For centuries, Champagne has been associated with celebrating. While originating in France, the popping of a Champagne bottle is now globally recognized to signify important celebratory events all over the world. For many countries, Champagne is also used to celebrate the holiday season, with glasses clinking from everywhere from office parties to family gatherings. The good news? A glass of bubbly will also only cost you about 80 calories, whereas wine, beer and sugary cocktails contain more. It’s something to consider with research indicating that the average American was expected to gain about eight pounds throughout the last holiday season. While people admit to overindulging, Champagne is a great choice in drink that can help you stick to your health plan while still enjoying.
To seek out the best bottles for this holiday season and New Year’s Eve (or really, whenever!) StudyFinds sought out to find the best Champagne on the market. For our findings, we visited 10 of the leading expert websites to see which Champagnes rated the best. Our list is ranked based on the most-recommended bottles across these sites.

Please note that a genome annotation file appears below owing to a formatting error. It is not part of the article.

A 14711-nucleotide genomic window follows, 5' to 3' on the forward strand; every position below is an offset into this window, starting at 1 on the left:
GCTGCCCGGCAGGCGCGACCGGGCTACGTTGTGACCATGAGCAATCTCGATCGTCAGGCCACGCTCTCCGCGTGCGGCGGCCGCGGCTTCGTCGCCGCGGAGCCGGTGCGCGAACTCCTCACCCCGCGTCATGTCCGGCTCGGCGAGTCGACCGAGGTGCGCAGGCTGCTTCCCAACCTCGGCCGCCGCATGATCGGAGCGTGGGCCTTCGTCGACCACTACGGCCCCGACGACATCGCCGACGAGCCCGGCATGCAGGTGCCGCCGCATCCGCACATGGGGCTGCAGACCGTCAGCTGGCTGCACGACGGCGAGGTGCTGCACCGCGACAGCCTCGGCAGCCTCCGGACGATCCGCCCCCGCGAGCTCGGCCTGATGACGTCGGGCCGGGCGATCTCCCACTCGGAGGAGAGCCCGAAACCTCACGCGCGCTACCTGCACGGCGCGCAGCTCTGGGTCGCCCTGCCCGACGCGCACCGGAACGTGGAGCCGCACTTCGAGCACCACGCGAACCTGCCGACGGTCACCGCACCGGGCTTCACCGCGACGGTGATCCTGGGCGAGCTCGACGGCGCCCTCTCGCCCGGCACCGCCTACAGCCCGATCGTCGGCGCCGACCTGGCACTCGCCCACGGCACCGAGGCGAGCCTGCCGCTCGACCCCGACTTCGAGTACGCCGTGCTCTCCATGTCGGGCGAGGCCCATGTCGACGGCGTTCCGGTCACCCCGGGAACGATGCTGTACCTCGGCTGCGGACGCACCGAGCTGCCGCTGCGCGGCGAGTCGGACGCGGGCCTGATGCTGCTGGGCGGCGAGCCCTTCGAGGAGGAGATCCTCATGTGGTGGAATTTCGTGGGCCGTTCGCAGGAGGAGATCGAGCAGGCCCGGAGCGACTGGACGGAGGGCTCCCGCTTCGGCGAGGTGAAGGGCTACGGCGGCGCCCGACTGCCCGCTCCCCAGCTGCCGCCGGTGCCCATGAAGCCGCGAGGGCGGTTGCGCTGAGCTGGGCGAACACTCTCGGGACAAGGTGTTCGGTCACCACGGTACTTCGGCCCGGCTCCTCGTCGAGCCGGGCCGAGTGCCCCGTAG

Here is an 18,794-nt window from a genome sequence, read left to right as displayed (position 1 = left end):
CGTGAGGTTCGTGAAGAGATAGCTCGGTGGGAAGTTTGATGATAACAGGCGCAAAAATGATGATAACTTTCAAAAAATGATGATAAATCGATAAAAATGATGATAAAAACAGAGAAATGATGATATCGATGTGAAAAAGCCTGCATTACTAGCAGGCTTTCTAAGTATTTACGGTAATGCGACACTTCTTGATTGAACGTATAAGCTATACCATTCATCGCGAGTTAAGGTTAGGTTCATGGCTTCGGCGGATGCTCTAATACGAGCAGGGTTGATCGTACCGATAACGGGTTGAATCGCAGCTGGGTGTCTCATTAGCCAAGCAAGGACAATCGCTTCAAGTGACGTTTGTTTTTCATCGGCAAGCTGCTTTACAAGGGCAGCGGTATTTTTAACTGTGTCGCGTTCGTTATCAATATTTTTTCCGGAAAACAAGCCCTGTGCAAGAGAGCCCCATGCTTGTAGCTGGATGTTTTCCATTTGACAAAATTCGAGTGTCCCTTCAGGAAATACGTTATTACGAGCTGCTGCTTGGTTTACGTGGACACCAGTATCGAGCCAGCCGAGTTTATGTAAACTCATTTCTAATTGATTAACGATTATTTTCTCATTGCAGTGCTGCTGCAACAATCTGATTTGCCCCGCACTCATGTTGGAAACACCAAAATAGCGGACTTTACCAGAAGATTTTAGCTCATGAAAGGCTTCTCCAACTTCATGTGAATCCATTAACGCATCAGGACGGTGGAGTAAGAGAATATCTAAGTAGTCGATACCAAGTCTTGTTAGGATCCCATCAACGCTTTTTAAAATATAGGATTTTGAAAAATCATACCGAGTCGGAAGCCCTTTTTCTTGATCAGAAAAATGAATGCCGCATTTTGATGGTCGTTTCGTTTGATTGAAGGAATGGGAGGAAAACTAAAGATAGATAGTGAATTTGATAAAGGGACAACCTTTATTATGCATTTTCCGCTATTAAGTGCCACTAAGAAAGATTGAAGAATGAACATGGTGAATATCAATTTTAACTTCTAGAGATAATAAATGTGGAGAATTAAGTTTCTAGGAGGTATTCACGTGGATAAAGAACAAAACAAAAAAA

The List: Best Champagne, According To Experts
1. Piper-Heidsieck Rare Millésime 2008 Brut
Winner of the top-scoring Champagne at the International Wines and Spirits Competition 2021, the Rare Millésime 2008 Brut is a vintage bottle that is sure to please even the most discerning sippers.
“An expressive buttered brioche nose, gun smoke reduction, red fruit and toasted almond and pistachio notes. The very precise and elegant Champagne has a piercing acidity that underscores the long finish of lime zest, quince and apple,” the judging panel noted, as reported by Forbes.
Notably, wine producer Piper-Heidsieck also took home four out of the 16 Gold Medals awarded at the competition.